Let’s face it: life can’t be all about reading classic mystery after classic mystery, matching wits with Peter Wimsey and Hercule Poirot and Inspector French to solve some puzzles. Sometimes you just have to step back and . . . solve some puzzles!
Fortunately, the folks at the British Library are aware of this! They have spent the past several years stocking the shelves – both real and virtual – everywhere with beautiful new publications of long-lost mysteries from the Golden Age (actually from a bit before the Golden Age well into the Silver!) What was once a paltry meal for GAD fans has become a lavish banquet. Yet everyone knows that in between courses of larceny and murder, one must cleanse one’s palate with a refreshing sherbet.
The Library turned to Kate Jackson, blogger extraordinaire (at Cross Examining Crime), creator of the service Coffee and Crime, which is as marvelous a gift idea for mystery fans old and new that you could find, British expert on all things related to pygmy goats, and – full disclosure here – my friend. Kate has come up with exactly the “sherbet” one needs between full-course mystery novels.
It’s called The Pocket Detective. It’ an adorably small volume (4×6 inches – I measured!) so it literally fits into one’s pocket. As you can see, it has a most attractive cover. Despite its size, it is jam-packed with dozens of word puzzles to stimulate the mind and take you away from your troubles. I know this because yesterday was so long and hectic that I fell asleep on my bed – at 3:40 in the afternoon – when I got home for my dinner break! I awoke from my unplanned nap, checked the mail, and found a slim package containing I-knew-not-what! A little mystery of my own to solve! Upon opening the thing, I remembered that Kate had very kindly invited me to take a look at her new project, so I freely admit that the book was a gift and that what I am offering here amounts to a solicited opinion.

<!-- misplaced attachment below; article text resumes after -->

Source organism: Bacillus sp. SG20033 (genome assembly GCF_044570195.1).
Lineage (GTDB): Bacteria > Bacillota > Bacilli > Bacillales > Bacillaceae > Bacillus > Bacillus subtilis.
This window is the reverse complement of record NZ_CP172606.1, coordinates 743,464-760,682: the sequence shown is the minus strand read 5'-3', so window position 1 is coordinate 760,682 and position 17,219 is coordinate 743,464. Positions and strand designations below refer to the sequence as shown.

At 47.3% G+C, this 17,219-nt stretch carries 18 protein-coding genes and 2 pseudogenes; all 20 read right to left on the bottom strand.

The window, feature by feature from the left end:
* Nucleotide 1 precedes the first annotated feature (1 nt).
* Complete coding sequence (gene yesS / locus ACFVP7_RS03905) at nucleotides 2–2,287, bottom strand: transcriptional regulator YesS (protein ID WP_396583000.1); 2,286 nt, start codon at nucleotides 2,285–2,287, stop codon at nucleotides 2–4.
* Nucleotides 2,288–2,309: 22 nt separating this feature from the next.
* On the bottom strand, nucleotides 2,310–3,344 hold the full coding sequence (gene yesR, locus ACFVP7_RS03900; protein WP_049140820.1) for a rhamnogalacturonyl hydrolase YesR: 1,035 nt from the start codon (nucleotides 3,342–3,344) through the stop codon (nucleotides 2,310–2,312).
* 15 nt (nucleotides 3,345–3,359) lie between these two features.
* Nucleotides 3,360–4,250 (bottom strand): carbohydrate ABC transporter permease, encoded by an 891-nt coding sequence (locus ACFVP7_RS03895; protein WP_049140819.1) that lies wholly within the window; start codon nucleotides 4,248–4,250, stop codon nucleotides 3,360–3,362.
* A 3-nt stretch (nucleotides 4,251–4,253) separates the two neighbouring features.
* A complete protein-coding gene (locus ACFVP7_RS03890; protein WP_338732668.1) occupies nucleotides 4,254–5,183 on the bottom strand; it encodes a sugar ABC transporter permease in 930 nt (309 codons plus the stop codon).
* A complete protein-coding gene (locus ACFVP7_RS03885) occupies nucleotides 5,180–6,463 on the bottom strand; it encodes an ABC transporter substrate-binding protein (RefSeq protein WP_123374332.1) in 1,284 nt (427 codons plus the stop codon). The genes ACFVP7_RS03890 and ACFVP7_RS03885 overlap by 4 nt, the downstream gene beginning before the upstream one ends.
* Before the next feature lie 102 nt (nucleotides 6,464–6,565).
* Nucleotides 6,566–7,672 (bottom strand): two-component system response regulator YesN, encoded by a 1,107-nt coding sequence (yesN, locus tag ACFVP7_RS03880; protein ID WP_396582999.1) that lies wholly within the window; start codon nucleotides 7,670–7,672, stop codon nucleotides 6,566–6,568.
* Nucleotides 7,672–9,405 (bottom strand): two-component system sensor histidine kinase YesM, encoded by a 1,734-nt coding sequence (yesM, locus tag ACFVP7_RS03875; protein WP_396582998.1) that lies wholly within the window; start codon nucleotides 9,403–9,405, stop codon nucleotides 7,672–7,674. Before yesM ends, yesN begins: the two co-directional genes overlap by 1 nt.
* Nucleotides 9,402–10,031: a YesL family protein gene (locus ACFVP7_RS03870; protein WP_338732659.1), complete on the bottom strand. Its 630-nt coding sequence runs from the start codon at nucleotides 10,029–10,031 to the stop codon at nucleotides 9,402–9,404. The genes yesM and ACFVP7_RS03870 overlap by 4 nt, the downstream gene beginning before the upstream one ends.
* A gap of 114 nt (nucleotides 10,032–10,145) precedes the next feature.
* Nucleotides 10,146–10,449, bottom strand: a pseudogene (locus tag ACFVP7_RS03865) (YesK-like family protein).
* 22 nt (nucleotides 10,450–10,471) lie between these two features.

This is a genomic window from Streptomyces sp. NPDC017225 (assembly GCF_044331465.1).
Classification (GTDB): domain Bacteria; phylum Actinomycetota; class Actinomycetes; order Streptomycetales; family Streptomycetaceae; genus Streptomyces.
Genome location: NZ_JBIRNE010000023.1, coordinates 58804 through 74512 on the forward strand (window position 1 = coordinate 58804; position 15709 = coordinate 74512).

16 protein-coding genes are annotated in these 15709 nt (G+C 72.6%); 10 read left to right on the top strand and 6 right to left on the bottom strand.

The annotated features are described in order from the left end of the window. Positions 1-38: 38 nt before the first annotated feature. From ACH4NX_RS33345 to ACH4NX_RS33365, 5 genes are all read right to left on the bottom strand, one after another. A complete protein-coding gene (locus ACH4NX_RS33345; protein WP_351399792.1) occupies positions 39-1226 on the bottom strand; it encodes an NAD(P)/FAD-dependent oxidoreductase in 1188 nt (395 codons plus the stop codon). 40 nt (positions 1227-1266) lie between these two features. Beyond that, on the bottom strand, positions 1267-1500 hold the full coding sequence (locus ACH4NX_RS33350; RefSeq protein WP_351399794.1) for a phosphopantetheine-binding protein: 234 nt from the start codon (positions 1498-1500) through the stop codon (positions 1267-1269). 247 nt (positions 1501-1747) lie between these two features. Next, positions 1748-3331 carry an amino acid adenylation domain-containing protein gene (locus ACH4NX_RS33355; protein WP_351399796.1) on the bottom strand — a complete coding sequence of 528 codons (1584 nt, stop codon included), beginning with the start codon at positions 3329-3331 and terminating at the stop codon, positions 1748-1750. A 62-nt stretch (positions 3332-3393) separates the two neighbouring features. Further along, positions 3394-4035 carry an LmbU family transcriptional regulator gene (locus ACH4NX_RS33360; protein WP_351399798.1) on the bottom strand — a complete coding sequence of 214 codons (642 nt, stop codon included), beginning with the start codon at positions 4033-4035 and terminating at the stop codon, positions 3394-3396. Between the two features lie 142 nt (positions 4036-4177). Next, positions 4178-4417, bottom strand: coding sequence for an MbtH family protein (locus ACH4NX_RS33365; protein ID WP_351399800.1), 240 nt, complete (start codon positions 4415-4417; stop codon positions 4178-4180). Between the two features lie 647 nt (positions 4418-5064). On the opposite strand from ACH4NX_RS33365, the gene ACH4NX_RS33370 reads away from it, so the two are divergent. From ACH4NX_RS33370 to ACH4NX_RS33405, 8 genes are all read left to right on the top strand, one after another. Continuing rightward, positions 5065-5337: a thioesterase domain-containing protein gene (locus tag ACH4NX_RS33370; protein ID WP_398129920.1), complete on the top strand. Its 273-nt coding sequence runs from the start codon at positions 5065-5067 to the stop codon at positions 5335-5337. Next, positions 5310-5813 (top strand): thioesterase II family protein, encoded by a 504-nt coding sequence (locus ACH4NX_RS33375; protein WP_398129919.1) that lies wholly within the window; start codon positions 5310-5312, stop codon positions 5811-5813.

You know how you turn to the Times (London or New York, it doesn’t matter) for the crossword, and every ten years or so the theme is “Whodunit???” or “Crime Queens,” and you find that six or seven of the big clues are right up your alley in terms of your literary preference? Now imagine a puzzle book where every page is for you, dear mystery fan – where every different quiz or game contains words like “red herring” or “bloodstain” and there’s always a little gift in the end, like a bunch of letters that form an anagram of a famous mystery author.
There are puzzles, like word searches, kriss krosses, and cross outs that are, for the most part, fun word games with a lethal theme and a little puzzle at the end. Then there are games, like Odd Man Out, Spot the Titles, Who Was Killed?, and the ubiquitous crosswords, that inspire you to acquire a greater knowledge of classic mystery fiction. To be honest, it helps to be familiar with the titles currently available from the British Library. Still, there’s nothing wrong with a promotional tie-in, just as long as it’s this much fun.
I will confess that, as of this moment, I have not read many of the BL titles, although there are a good half dozen sitting at home on my TBR bookcase shelf, so I will get to them one of these days. Meanwhile, the hours of pleasure I am sure to have solving the puzzles in Kate’s book will also serve as an appetizer to the many new/old titles that await me. I imagine myself sitting on the banks of the Cherwell, under a shady old tree, with The Pocket Detective and a sharpened pencil in my hand, so immersed in the “Spot the Difference” game that I fail to notice one body after another floating by.